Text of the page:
Everybody, for good or ill, watches television, but very few people know about the process of how the shows they watch, both beloved and benighted, actually get on the air.
Now some of you have read my little explanation of what producers do, and the difference between Executive Producers, and regular Producers. It's a little different in television, because in television there are two types of Executive Producers.
You see the first kind of TV Executive Producer is what I call the "money" producer. They put together initial package for the show, which involves getting a production company or studio to finance the making of a pilot, and makes the sale to a network.
The second kind of TV Executive Producer is also called a "show-runner." It's their job to handle the hiring, firing of staff and cast, picking of scripts, day to day operations and relations with the network.
Okay, now that I have that all clear, we can move onto The Pilot.
And I'm not talking about the guy who operates airplanes, I'm talking about show-biz here.
In TV lingo a pilot is basically a test episode. Where the characters, premise, and overall feel of a show is presented. The pilot is financed by the production company/studio via the deal organized by the "money" Executive Producer and is quite a risky venture on their part, because over 90% of pilots fail to clinch a series, and can cost millions of dollars to make. If they don't sell the pilot, the financiers are out of pocket and unlikely to make it back unless it's made in some sort of stand-alone format like a TV movie that might at least be aired, or released on DVD.
TV drama and comedy, is a very writer dominated business. Most show-runners are writers or former writers, and the other producers, who handle a lot of the many tasks needed in running a major TV show, are usually also writers, their rank of producer or associate producer, showing their rank on the writing food chain, with either the show runner, or another producer acting as head writer.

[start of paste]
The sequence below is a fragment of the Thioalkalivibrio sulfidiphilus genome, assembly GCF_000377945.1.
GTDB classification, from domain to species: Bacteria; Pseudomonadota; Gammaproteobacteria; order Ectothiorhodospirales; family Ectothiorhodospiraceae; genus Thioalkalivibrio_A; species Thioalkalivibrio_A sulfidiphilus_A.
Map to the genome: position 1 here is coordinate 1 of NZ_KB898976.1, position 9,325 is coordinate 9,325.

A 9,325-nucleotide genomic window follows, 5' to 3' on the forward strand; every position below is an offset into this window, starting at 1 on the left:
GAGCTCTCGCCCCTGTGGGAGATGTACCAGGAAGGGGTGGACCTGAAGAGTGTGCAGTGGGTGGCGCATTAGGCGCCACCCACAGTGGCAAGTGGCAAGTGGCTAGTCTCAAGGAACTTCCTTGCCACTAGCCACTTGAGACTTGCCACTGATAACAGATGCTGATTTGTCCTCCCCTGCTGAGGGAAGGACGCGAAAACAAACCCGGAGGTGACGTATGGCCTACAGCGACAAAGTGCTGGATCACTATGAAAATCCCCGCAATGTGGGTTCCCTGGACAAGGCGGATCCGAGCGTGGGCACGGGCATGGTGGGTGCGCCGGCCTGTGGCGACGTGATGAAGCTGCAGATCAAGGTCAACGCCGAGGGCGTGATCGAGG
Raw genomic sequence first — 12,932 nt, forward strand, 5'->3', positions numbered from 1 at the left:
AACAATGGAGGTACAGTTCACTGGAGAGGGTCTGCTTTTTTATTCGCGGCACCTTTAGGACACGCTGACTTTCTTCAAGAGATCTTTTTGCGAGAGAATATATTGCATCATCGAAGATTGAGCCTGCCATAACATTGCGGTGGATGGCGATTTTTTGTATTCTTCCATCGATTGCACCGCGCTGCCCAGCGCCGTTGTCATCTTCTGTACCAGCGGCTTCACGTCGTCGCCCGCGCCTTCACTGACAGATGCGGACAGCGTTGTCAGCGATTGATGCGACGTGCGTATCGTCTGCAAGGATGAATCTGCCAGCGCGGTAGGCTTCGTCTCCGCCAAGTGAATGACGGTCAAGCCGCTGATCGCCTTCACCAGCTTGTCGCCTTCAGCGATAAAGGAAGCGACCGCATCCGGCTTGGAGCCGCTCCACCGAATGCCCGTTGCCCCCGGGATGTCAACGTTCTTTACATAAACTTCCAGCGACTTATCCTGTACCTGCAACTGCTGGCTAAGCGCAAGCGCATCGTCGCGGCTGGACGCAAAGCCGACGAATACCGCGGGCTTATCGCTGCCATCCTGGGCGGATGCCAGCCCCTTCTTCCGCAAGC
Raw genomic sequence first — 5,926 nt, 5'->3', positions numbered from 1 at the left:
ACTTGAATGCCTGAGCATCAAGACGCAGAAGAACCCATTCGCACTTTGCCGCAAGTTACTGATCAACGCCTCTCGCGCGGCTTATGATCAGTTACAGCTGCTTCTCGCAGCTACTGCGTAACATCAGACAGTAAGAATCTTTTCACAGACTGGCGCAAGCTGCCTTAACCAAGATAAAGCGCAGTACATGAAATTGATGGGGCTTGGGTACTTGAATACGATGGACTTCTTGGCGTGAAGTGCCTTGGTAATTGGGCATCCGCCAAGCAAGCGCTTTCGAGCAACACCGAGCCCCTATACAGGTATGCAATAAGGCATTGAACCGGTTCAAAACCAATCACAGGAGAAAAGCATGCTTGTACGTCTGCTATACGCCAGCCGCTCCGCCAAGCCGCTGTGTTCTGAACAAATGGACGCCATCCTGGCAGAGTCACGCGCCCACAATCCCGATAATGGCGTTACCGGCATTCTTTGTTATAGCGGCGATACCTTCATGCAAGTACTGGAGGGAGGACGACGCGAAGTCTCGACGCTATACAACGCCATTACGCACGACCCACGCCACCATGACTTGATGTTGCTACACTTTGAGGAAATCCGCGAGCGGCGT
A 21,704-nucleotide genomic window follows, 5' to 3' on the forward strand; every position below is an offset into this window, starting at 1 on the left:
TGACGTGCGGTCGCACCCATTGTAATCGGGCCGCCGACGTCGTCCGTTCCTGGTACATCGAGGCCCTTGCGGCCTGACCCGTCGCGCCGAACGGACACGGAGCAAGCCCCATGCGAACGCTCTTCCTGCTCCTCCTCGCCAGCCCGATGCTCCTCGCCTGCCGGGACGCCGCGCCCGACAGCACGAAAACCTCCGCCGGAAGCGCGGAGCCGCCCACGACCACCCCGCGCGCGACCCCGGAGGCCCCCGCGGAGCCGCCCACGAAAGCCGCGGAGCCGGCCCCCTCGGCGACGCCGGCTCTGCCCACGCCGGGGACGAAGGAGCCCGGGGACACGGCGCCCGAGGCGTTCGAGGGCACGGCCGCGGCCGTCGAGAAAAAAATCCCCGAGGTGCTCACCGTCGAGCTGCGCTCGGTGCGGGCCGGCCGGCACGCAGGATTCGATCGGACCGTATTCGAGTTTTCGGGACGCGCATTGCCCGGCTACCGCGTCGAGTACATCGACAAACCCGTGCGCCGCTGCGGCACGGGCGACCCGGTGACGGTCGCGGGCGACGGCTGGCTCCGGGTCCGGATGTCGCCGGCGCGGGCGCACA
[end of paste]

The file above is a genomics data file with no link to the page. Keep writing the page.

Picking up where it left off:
Pilots that get made into a successful series have hit the jackpot. The network usually pays for all the production costs, as well as staff & cast salaries, and keep all the profits from the initial airing, and first round of repeats. The producers, cast, and studio make their real money when the show enters syndication heaven. Syndication is where a show that has enough episodes to fill a healthy daily rerun schedule gets sold to air on local and cable stations, sometimes in perpetuity. The studio and producers keep all the money they make from syndication.
Now in the age of media mergers with the lines between studios and networks blurring, the networks try to get a piece of that sweet syndication cash. Some networks are showing preferences to picking pilots produced by studios related to them, and then, if they survive, selling those shows (under market value) to rerun on cable networks they own. Some networks, since they're also acting as the studio, are passing on making the pilots entirely, and commissioning whole series from just a pitch.
This "keep it in the family" attitude has had created more problems than it solved, with networks unsuccessfully rehashing old shows, and ripping off low-rent reality shows, and leaving many actors, writers, and producers cheesed off and unwilling to bring their "A Game" to these networks because the rewards are so little. So the old system, in some form or another, will probably return as soon as the architects of the current boondoggle are ousted.
And that's how television is made.